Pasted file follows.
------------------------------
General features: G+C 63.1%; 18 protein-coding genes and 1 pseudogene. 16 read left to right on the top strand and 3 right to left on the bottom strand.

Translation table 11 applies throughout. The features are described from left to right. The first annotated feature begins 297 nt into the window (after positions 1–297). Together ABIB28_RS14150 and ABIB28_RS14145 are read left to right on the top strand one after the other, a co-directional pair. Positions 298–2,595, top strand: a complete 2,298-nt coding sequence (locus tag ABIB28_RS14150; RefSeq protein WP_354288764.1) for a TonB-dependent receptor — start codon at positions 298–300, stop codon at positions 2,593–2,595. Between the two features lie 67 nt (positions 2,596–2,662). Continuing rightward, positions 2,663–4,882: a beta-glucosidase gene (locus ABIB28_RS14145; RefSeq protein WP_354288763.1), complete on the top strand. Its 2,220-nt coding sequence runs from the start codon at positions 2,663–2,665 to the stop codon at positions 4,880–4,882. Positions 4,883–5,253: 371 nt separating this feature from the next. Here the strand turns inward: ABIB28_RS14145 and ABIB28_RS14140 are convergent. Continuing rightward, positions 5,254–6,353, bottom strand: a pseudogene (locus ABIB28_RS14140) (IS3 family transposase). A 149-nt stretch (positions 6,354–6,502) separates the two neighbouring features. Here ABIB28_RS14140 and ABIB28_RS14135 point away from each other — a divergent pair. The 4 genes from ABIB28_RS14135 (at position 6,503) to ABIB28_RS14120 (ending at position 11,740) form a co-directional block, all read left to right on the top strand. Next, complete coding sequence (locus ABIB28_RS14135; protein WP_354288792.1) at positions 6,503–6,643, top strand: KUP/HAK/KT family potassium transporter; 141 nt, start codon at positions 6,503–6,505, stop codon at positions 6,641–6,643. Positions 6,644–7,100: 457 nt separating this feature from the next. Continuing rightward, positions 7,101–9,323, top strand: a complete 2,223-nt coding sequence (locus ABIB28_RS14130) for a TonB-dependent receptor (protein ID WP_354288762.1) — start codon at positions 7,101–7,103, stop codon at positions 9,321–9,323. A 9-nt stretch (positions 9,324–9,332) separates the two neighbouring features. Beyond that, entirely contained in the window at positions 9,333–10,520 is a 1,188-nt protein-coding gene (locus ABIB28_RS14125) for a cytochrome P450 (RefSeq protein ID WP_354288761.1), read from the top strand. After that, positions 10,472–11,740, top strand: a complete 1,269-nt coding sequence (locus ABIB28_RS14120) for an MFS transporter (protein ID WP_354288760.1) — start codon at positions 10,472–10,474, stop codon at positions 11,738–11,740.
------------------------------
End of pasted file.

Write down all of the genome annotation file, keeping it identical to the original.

General features: G+C 63.1%; 18 protein-coding genes and 1 pseudogene. 16 read left to right on the top strand and 3 right to left on the bottom strand.

Translation table 11 applies throughout. The features are described from left to right. The first annotated feature begins 297 nt into the window (after positions 1–297). Together ABIB28_RS14150 and ABIB28_RS14145 are read left to right on the top strand one after the other, a co-directional pair. Positions 298–2,595, top strand: a complete 2,298-nt coding sequence (locus tag ABIB28_RS14150; RefSeq protein WP_354288764.1) for a TonB-dependent receptor — start codon at positions 298–300, stop codon at positions 2,593–2,595. Between the two features lie 67 nt (positions 2,596–2,662). Continuing rightward, positions 2,663–4,882: a beta-glucosidase gene (locus ABIB28_RS14145; RefSeq protein WP_354288763.1), complete on the top strand. Its 2,220-nt coding sequence runs from the start codon at positions 2,663–2,665 to the stop codon at positions 4,880–4,882. Positions 4,883–5,253: 371 nt separating this feature from the next. Here the strand turns inward: ABIB28_RS14145 and ABIB28_RS14140 are convergent. Continuing rightward, positions 5,254–6,353, bottom strand: a pseudogene (locus ABIB28_RS14140) (IS3 family transposase). A 149-nt stretch (positions 6,354–6,502) separates the two neighbouring features. Here ABIB28_RS14140 and ABIB28_RS14135 point away from each other — a divergent pair. The 4 genes from ABIB28_RS14135 (at position 6,503) to ABIB28_RS14120 (ending at position 11,740) form a co-directional block, all read left to right on the top strand. Next, complete coding sequence (locus ABIB28_RS14135; protein WP_354288792.1) at positions 6,503–6,643, top strand: KUP/HAK/KT family potassium transporter; 141 nt, start codon at positions 6,503–6,505, stop codon at positions 6,641–6,643. Positions 6,644–7,100: 457 nt separating this feature from the next. Continuing rightward, positions 7,101–9,323, top strand: a complete 2,223-nt coding sequence (locus ABIB28_RS14130) for a TonB-dependent receptor (protein ID WP_354288762.1) — start codon at positions 7,101–7,103, stop codon at positions 9,321–9,323. A 9-nt stretch (positions 9,324–9,332) separates the two neighbouring features. Beyond that, entirely contained in the window at positions 9,333–10,520 is a 1,188-nt protein-coding gene (locus ABIB28_RS14125) for a cytochrome P450 (RefSeq protein ID WP_354288761.1), read from the top strand. After that, positions 10,472–11,740, top strand: a complete 1,269-nt coding sequence (locus ABIB28_RS14120) for an MFS transporter (protein ID WP_354288760.1) — start codon at positions 10,472–10,474, stop codon at positions 11,738–11,740.